Dogs have already been trained to smell drugs, cancer, and even blood sugar changes in people with diabetes. Now they're learning how to smell Covid-19. In trials, dogs detected the virus over 95% of the time, more accurately than rapid blood or swab tests. The dogs have even been able to detect Covid in people who aren't showing symptoms yet, which taking temperatures can't do.

Several countries around the world are working to develop these skills in dogs. To train them, sweat from people with Covid is collected and put on cottonballs. After they've learned to identify the scent, they then have to choose the cottonball with the sweat on it from lots of untreated cottonballs.

The ancient giant shrimp

According to Shape of Life, an online resource on everything related to animals, the Anomalocaris (ah-NOM-ah-LAH-kariss), from the Greek meaning “unusual shrimp”, was a major predator of the ancient seas during the Cambrian Explosion 530 million years ago. 

It grew up to 182 centimetres (almost 6 feet) long and had eyes with thousands of lenses, which gave the Anomalocaris extremely sharp vision. It was a fast swimmer, and once it caught up to its prey, the creature could grab it using front limbs equipped with sharp spikes on each segment. This combination of excellent vision, speed and spiky front arms would have made it a formidable predator.

The Anomalocaris’ mouth was composed of 32 overlapping plates. Some scientists interpret this as meaning that it could easily crush prey.

Rare giraffes come under threat

According to National Geographic, the remains of two white giraffes were found in a nature conservancy in northeastern Kenya. The giraffes likely had a rare genetic condition called leucism, which inhibits skin cells from producing pigment. It is believed that they were killed by poachers.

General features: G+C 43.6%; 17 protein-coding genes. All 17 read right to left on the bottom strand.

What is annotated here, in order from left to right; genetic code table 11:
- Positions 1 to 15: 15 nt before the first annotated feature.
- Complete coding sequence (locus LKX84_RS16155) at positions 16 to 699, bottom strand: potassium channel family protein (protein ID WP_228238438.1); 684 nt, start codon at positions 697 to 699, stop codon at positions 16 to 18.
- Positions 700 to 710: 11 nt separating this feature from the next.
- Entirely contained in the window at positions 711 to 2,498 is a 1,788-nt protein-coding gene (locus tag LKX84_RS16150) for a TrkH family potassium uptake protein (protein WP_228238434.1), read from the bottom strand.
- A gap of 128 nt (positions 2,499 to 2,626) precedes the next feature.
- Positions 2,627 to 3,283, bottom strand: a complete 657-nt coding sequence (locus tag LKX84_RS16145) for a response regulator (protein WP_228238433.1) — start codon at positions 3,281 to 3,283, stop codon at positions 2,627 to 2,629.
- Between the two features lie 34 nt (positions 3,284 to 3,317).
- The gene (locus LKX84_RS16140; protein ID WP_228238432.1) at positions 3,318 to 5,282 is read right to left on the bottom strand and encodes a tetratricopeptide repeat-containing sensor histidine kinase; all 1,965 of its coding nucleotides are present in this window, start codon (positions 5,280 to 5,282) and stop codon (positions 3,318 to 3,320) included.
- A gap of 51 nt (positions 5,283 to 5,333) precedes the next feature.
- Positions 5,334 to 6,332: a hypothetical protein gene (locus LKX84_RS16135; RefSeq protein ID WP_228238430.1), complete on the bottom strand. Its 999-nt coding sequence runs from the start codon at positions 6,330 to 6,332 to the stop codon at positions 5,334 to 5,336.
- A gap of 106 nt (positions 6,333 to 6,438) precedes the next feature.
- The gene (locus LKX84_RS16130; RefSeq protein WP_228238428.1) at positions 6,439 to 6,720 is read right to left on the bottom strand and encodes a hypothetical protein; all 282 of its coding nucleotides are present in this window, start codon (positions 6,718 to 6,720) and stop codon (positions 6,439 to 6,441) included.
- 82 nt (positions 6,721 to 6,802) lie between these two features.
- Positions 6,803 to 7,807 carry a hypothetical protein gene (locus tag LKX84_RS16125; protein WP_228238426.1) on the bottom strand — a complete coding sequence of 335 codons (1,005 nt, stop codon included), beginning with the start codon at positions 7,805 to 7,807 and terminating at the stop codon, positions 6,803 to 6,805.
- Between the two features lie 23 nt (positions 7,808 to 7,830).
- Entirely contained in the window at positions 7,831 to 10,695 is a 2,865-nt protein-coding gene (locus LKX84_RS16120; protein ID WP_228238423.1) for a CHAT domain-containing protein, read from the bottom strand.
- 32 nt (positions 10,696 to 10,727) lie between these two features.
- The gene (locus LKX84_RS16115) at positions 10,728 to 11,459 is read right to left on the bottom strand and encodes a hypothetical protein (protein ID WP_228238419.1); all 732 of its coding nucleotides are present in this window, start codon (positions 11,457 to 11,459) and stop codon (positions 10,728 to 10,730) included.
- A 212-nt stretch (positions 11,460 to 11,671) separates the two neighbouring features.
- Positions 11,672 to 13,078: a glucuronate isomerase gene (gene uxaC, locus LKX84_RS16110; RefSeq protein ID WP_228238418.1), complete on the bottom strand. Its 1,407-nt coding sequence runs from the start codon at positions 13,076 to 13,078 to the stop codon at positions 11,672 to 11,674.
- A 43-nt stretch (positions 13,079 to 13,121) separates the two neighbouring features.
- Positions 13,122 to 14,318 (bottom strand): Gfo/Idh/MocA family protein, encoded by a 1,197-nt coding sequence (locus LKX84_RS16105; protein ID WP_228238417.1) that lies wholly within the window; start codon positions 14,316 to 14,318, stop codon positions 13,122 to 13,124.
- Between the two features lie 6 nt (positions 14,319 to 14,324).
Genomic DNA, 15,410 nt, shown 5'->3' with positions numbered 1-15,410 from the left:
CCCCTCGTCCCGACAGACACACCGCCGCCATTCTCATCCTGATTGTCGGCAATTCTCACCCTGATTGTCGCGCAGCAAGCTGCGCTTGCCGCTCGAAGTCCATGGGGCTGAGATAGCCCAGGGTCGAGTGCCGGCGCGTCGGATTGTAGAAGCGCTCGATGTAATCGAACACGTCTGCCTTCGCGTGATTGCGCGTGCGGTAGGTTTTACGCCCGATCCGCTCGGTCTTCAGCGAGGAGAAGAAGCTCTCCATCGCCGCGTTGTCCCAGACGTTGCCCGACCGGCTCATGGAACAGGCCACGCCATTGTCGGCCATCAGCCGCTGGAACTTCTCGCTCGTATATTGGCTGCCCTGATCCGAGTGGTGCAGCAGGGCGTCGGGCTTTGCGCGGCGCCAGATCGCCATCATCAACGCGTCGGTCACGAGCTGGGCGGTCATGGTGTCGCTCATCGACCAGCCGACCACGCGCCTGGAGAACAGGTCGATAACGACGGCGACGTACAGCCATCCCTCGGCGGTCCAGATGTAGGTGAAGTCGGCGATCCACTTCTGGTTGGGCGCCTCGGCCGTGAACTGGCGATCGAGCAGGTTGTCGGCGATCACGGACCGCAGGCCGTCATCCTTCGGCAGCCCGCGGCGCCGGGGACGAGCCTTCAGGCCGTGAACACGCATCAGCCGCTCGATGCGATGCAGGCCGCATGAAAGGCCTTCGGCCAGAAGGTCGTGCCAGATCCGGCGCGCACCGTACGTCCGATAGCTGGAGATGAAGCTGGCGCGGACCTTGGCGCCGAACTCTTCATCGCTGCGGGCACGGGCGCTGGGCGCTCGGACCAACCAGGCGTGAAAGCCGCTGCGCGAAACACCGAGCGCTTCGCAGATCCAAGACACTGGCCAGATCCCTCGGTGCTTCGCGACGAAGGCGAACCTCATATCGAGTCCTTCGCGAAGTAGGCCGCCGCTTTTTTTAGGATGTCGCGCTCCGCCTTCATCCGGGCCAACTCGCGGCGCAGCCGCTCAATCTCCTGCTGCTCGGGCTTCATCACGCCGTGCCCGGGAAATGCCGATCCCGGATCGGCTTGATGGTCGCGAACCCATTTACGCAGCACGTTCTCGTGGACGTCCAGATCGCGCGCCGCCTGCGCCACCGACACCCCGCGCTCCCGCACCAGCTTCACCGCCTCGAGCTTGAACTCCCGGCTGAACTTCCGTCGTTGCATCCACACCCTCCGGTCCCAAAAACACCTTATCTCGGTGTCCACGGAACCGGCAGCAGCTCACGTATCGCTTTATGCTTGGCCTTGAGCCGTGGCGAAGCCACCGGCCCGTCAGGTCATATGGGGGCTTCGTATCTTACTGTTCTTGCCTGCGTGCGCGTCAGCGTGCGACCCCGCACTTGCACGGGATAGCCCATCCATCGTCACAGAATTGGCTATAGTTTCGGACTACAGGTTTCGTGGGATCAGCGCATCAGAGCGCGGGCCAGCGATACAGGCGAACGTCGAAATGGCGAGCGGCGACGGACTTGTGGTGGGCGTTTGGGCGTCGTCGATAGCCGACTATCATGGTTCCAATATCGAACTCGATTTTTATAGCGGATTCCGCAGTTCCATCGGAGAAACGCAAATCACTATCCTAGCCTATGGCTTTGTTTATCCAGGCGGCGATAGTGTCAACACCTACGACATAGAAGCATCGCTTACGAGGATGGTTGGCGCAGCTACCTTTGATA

The animals had been well-known since 2017, after rangers spotted them in the conservancy and posted a video to YouTube, which then went viral.

This highlights a modern-day paradox: social media allows people to experience the joy and wonder of the planet’s rarest creatures while simultaneously putting animals at increased risk. Rarity and exclusivity are among the driving factors of the illegal wildlife trade, so unusual animals are more likely to be targeted by poachers.

National Geographic concluded that navigating how to report on unique animals without helping to put a target on their backs is a delicate process. 

A bear at an ice cream shop

The Canadian Broadcasting Corporation reported in 2018 that a private zoo in Alberta, Canada, was charged after a bear from the facility was taken through a Dairy Queen drive-thru in a pickup truck and fed ice cream through the vehicle's window.

A video of the feeding was posted to Twitter and Facebook by Discovery Wildlife Park, but the posts were later deleted. It showed a one-year-old chained bear leaning out of a truck's window and being fed ice cream by the owner of the local Dairy Queen. Another video posted by the zoo around the same time showed the bear licking frosting off an ice cream cake.

A trainer at Discovery Wildlife Park said there was no safety concern at the Dairy Queen because the bear was on a chain in the truck the entire time.

Animal police in the Netherlands

Hours before a rare snowstorm hit the Hague in the Netherlands last month, Sergeant Erik Smit got a call from dispatch: A Jack Russell was locked out on a third-story balcony.

Neighbors heard it barking and knew that the owner, who had left for work at 7:30 A.M., would not be back until the end of the day, when the terrace would be covered by several inches of snow.

Sergeant Smit of the national police force rang a few doorbells and yelled some questions to residents, but no one could help. He then radioed for a 22-ton fire truck with a crane and platform.